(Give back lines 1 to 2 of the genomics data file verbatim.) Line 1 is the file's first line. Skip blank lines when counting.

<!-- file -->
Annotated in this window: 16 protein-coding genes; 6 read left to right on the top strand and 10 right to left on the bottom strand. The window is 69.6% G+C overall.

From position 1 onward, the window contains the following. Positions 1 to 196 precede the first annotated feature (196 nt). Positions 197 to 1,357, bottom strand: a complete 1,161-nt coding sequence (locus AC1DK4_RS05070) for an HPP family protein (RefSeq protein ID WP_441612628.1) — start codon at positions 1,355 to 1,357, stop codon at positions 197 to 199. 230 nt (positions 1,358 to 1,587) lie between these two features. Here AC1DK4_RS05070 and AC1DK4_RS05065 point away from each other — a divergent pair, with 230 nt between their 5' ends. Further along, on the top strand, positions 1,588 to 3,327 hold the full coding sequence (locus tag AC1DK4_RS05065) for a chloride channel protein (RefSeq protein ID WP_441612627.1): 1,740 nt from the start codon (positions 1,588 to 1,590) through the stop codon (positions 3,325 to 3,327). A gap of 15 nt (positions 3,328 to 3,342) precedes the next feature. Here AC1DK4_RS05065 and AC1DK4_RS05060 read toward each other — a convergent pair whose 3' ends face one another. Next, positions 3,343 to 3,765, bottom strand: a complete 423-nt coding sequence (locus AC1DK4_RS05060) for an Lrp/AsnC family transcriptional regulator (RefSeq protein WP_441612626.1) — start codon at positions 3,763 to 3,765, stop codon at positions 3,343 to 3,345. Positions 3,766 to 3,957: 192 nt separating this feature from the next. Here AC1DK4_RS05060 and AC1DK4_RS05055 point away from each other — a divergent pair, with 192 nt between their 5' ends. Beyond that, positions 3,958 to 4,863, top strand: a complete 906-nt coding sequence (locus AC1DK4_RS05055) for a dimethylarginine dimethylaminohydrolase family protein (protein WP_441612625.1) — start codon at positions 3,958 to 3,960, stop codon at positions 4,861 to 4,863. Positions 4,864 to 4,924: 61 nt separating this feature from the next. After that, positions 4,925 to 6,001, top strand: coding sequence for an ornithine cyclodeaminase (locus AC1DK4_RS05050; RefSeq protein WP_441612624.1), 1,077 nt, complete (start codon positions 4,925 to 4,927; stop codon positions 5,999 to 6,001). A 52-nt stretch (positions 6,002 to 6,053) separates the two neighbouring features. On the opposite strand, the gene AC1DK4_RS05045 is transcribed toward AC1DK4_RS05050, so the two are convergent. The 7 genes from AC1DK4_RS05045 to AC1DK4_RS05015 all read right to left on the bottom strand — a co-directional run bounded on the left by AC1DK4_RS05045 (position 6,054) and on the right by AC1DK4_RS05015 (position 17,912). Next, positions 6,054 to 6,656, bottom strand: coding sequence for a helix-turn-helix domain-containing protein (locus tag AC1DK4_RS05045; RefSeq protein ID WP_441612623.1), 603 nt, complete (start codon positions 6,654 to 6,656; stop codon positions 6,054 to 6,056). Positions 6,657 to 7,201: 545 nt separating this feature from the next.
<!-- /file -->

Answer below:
Annotated in this window: 16 protein-coding genes; 6 read left to right on the top strand and 10 right to left on the bottom strand. The window is 69.6% G+C overall.

From position 1 onward, the window contains the following. Positions 1 to 196 precede the first annotated feature (196 nt). Positions 197 to 1,357, bottom strand: a complete 1,161-nt coding sequence (locus AC1DK4_RS05070) for an HPP family protein (RefSeq protein ID WP_441612628.1) — start codon at positions 1,355 to 1,357, stop codon at positions 197 to 199. 230 nt (positions 1,358 to 1,587) lie between these two features. Here AC1DK4_RS05070 and AC1DK4_RS05065 point away from each other — a divergent pair, with 230 nt between their 5' ends. Further along, on the top strand, positions 1,588 to 3,327 hold the full coding sequence (locus tag AC1DK4_RS05065) for a chloride channel protein (RefSeq protein ID WP_441612627.1): 1,740 nt from the start codon (positions 1,588 to 1,590) through the stop codon (positions 3,325 to 3,327). A gap of 15 nt (positions 3,328 to 3,342) precedes the next feature. Here AC1DK4_RS05065 and AC1DK4_RS05060 read toward each other — a convergent pair whose 3' ends face one another. Next, positions 3,343 to 3,765, bottom strand: a complete 423-nt coding sequence (locus AC1DK4_RS05060) for an Lrp/AsnC family transcriptional regulator (RefSeq protein WP_441612626.1) — start codon at positions 3,763 to 3,765, stop codon at positions 3,343 to 3,345. Positions 3,766 to 3,957: 192 nt separating this feature from the next. Here AC1DK4_RS05060 and AC1DK4_RS05055 point away from each other — a divergent pair, with 192 nt between their 5' ends. Beyond that, positions 3,958 to 4,863, top strand: a complete 906-nt coding sequence (locus AC1DK4_RS05055) for a dimethylarginine dimethylaminohydrolase family protein (protein WP_441612625.1) — start codon at positions 3,958 to 3,960, stop codon at positions 4,861 to 4,863. Positions 4,864 to 4,924: 61 nt separating this feature from the next. After that, positions 4,925 to 6,001, top strand: coding sequence for an ornithine cyclodeaminase (locus AC1DK4_RS05050; RefSeq protein WP_441612624.1), 1,077 nt, complete (start codon positions 4,925 to 4,927; stop codon positions 5,999 to 6,001). A 52-nt stretch (positions 6,002 to 6,053) separates the two neighbouring features. On the opposite strand, the gene AC1DK4_RS05045 is transcribed toward AC1DK4_RS05050, so the two are convergent. The 7 genes from AC1DK4_RS05045 to AC1DK4_RS05015 all read right to left on the bottom strand — a co-directional run bounded on the left by AC1DK4_RS05045 (position 6,054) and on the right by AC1DK4_RS05015 (position 17,912). Next, positions 6,054 to 6,656, bottom strand: coding sequence for a helix-turn-helix domain-containing protein (locus tag AC1DK4_RS05045; RefSeq protein ID WP_441612623.1), 603 nt, complete (start codon positions 6,654 to 6,656; stop codon positions 6,054 to 6,056). Positions 6,657 to 7,201: 545 nt separating this feature from the next.